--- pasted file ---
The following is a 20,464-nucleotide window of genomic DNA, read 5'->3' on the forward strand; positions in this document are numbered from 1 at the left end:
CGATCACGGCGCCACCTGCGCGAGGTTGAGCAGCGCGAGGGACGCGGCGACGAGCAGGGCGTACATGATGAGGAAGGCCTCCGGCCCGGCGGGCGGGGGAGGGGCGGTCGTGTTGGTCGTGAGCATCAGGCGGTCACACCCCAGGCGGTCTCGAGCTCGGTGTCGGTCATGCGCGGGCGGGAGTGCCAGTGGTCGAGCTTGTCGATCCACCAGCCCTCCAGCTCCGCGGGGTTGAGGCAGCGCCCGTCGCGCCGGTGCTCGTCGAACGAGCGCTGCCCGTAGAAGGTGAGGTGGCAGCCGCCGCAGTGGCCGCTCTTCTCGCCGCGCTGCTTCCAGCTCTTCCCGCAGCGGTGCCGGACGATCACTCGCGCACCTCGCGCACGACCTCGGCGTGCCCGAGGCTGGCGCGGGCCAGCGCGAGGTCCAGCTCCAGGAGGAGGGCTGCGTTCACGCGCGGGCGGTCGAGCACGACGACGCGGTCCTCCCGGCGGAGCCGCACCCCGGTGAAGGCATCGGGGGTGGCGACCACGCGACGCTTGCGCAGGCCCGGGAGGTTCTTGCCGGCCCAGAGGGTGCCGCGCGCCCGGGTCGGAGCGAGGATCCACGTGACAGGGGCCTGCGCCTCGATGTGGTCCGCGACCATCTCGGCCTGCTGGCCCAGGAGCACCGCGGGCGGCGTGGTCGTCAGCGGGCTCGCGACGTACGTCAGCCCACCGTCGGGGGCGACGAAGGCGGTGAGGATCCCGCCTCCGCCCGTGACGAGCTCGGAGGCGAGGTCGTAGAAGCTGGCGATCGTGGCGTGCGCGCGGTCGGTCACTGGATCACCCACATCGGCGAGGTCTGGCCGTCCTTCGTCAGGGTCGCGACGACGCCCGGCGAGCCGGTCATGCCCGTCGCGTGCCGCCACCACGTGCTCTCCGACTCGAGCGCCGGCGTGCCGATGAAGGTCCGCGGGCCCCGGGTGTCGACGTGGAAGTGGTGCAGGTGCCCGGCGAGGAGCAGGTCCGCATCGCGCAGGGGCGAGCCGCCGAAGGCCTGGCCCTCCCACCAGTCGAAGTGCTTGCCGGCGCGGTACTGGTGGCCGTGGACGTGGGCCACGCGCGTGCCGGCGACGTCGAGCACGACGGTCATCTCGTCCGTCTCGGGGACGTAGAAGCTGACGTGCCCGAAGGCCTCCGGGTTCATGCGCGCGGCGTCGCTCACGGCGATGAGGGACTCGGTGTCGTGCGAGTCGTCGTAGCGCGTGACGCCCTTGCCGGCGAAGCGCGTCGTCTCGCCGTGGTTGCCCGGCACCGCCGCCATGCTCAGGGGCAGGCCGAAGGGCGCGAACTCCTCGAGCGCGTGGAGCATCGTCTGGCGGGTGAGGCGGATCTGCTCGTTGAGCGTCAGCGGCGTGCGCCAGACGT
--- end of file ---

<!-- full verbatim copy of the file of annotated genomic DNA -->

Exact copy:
The following is a 20,464-nucleotide window of genomic DNA, read 5'->3' on the forward strand; positions in this document are numbered from 1 at the left end:
CGATCACGGCGCCACCTGCGCGAGGTTGAGCAGCGCGAGGGACGCGGCGACGAGCAGGGCGTACATGATGAGGAAGGCCTCCGGCCCGGCGGGCGGGGGAGGGGCGGTCGTGTTGGTCGTGAGCATCAGGCGGTCACACCCCAGGCGGTCTCGAGCTCGGTGTCGGTCATGCGCGGGCGGGAGTGCCAGTGGTCGAGCTTGTCGATCCACCAGCCCTCCAGCTCCGCGGGGTTGAGGCAGCGCCCGTCGCGCCGGTGCTCGTCGAACGAGCGCTGCCCGTAGAAGGTGAGGTGGCAGCCGCCGCAGTGGCCGCTCTTCTCGCCGCGCTGCTTCCAGCTCTTCCCGCAGCGGTGCCGGACGATCACTCGCGCACCTCGCGCACGACCTCGGCGTGCCCGAGGCTGGCGCGGGCCAGCGCGAGGTCCAGCTCCAGGAGGAGGGCTGCGTTCACGCGCGGGCGGTCGAGCACGACGACGCGGTCCTCCCGGCGGAGCCGCACCCCGGTGAAGGCATCGGGGGTGGCGACCACGCGACGCTTGCGCAGGCCCGGGAGGTTCTTGCCGGCCCAGAGGGTGCCGCGCGCCCGGGTCGGAGCGAGGATCCACGTGACAGGGGCCTGCGCCTCGATGTGGTCCGCGACCATCTCGGCCTGCTGGCCCAGGAGCACCGCGGGCGGCGTGGTCGTCAGCGGGCTCGCGACGTACGTCAGCCCACCGTCGGGGGCGACGAAGGCGGTGAGGATCCCGCCTCCGCCCGTGACGAGCTCGGAGGCGAGGTCGTAGAAGCTGGCGATCGTGGCGTGCGCGCGGTCGGTCACTGGATCACCCACATCGGCGAGGTCTGGCCGTCCTTCGTCAGGGTCGCGACGACGCCCGGCGAGCCGGTCATGCCCGTCGCGTGCCGCCACCACGTGCTCTCCGACTCGAGCGCCGGCGTGCCGATGAAGGTCCGCGGGCCCCGGGTGTCGACGTGGAAGTGGTGCAGGTGCCCGGCGAGGAGCAGGTCCGCATCGCGCAGGGGCGAGCCGCCGAAGGCCTGGCCCTCCCACCAGTCGAAGTGCTTGCCGGCGCGGTACTGGTGGCCGTGGACGTGGGCCACGCGCGTGCCGGCGACGTCGAGCACGACGGTCATCTCGTCCGTCTCGGGGACGTAGAAGCTGACGTGCCCGAAGGCCTCCGGGTTCATGCGCGCGGCGTCGCTCACGGCGATGAGGGACTCGGTGTCGTGCGAGTCGTCGTAGCGCGTGACGCCCTTGCCGGCGAAGCGCGTCGTCTCGCCGTGGTTGCCCGGCACCGCCGCCATGCTCAGGGGCAGGCCGAAGGGCGCGAACTCCTCGAGCGCGTGGAGCATCGTCTGGCGGGTGAGGCGGATCTGCTCGTTGAGCGTCAGCGGCGTGCGCCAGACGT